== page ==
Some more math
"-30 dBm is quite small". That all depends on what you compare it to. GPS, for a relevant example, is designed to arrive at the receiver at -135 dBm, making the -30 an overwhelming roar. Of course, the -30 will be attenuated by distance, but close to the transmitter you have a serious problem.
Re: Somebody doesn't know math I believe!
The lightsquared signal might only be -30dBm but the signal strength of the GPS signals is somewhere around -120dBm, which is a huge difference. The problem is that the lightsquared signal will saturate the input filters of the GPS Rx causing loss of signal.
Doesn't that mean the LightSquared will be strong than GPS if its closer than a ratio of 1:160 or basically everywhere under low earth orbit?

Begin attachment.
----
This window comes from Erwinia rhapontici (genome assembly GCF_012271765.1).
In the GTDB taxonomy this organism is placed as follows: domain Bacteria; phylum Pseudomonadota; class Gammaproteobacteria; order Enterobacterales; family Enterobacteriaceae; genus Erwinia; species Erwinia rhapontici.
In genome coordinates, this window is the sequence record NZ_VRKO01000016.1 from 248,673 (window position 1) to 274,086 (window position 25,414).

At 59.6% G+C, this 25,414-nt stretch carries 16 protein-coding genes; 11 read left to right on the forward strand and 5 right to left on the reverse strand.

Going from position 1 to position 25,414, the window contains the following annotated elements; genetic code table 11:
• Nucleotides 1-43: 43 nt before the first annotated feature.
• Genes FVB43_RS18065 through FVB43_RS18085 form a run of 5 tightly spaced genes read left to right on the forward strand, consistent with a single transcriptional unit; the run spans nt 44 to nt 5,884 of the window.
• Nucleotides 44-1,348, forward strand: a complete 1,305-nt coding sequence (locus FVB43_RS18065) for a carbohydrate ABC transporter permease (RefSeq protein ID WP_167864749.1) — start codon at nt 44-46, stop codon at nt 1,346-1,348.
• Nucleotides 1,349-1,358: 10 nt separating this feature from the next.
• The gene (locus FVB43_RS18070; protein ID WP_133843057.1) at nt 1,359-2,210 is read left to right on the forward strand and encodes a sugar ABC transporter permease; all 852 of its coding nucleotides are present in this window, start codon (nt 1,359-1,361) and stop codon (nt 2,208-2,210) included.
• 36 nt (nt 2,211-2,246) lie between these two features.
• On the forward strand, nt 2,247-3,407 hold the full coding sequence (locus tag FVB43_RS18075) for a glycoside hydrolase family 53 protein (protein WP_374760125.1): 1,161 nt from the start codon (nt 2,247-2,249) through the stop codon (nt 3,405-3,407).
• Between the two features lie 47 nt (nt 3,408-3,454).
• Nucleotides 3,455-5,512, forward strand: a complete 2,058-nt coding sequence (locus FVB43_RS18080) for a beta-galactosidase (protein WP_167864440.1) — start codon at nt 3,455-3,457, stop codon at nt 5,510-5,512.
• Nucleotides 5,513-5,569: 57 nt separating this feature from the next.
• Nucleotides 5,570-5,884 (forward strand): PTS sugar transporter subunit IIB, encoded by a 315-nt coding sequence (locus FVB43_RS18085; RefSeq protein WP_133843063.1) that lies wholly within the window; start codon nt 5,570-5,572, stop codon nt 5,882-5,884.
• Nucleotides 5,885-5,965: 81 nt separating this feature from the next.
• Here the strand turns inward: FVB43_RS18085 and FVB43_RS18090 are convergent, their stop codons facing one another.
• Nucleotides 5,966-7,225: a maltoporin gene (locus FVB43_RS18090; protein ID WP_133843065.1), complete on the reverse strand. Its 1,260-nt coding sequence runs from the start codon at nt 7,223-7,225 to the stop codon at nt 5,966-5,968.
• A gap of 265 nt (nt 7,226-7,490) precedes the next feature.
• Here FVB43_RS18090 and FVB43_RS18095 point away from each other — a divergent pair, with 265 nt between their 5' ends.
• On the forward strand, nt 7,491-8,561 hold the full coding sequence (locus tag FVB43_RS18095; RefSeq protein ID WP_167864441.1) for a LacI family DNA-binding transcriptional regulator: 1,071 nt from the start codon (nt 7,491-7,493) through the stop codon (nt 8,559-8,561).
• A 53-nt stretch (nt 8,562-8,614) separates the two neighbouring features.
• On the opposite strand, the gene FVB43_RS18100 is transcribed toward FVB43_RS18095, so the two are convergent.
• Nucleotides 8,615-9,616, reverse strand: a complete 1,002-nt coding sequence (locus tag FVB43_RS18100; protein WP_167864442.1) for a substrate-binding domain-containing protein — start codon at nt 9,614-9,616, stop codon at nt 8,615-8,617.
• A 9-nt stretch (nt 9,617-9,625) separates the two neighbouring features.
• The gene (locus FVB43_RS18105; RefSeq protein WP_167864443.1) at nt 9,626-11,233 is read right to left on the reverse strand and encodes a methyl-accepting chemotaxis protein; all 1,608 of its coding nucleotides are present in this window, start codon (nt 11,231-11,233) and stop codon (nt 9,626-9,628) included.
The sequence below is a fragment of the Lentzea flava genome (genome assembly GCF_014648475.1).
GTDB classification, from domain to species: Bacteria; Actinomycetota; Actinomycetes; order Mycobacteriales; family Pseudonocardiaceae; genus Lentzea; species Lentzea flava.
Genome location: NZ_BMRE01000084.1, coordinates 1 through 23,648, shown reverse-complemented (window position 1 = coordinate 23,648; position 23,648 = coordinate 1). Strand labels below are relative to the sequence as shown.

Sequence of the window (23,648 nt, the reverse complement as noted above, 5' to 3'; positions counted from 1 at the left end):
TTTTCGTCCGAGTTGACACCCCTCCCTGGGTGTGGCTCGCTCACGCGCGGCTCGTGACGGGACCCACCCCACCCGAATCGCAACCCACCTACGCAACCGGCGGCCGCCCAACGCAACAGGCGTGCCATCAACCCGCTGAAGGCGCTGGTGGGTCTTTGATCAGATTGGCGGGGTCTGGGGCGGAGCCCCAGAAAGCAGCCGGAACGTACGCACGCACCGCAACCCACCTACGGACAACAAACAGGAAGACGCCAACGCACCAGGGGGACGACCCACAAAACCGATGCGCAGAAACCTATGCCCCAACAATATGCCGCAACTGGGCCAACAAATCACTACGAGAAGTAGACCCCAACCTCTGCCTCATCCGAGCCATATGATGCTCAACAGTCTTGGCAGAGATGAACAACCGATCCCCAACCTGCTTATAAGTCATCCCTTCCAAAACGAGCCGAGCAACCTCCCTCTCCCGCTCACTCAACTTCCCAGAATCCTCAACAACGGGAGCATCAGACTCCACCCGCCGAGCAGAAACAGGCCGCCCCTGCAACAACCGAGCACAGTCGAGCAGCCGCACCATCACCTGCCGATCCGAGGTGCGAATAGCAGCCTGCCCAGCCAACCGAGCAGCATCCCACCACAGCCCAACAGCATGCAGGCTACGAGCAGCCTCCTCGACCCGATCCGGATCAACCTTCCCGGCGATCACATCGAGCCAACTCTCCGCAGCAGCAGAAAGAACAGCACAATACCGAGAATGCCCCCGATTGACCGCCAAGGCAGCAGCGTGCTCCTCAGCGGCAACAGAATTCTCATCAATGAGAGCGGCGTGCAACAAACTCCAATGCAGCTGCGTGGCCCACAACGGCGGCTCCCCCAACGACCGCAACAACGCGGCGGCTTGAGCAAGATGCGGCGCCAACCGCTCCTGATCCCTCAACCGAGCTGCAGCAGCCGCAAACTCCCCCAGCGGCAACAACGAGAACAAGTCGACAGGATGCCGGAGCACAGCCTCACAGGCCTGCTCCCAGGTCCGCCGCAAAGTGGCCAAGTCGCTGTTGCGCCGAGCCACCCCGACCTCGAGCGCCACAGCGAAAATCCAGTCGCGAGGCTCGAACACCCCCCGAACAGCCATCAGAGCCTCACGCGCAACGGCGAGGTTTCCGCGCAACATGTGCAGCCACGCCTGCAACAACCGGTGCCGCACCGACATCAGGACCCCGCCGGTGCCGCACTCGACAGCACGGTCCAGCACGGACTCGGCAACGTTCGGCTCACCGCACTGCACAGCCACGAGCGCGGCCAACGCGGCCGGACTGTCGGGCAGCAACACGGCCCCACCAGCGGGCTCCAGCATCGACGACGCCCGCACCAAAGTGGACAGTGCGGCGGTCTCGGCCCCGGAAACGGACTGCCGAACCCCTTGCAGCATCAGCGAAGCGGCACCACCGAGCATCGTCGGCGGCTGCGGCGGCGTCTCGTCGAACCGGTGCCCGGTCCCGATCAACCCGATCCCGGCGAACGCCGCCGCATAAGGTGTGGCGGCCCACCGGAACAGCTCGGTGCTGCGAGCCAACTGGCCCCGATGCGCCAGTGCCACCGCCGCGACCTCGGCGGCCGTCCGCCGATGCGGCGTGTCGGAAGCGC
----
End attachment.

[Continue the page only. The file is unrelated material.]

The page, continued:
Received power on the ground
The -30 dBm is not the transmitter power of the Lightsquared base station, but the received signal strength, using an isotropic radio, at ground level 50 meters away. Since this is some MHz away from the actual GPS satellite frequencies, a decent receiver should be able to sort them out.
Cheap GPS jammers?
The bigger question is who wants a bunch of low cost devices floating around that are not screwing up GPS only because they haven't been modified by evil people?
Break GPS please...
...and make people follow the damn standards.
Like starting with LightSquared following the existing "standards" to use the spectrum they bought for satellite-based communications?
I don't follow, last time I was working in the GPS receiver bizz the public part of the system was pritty good at following the standard?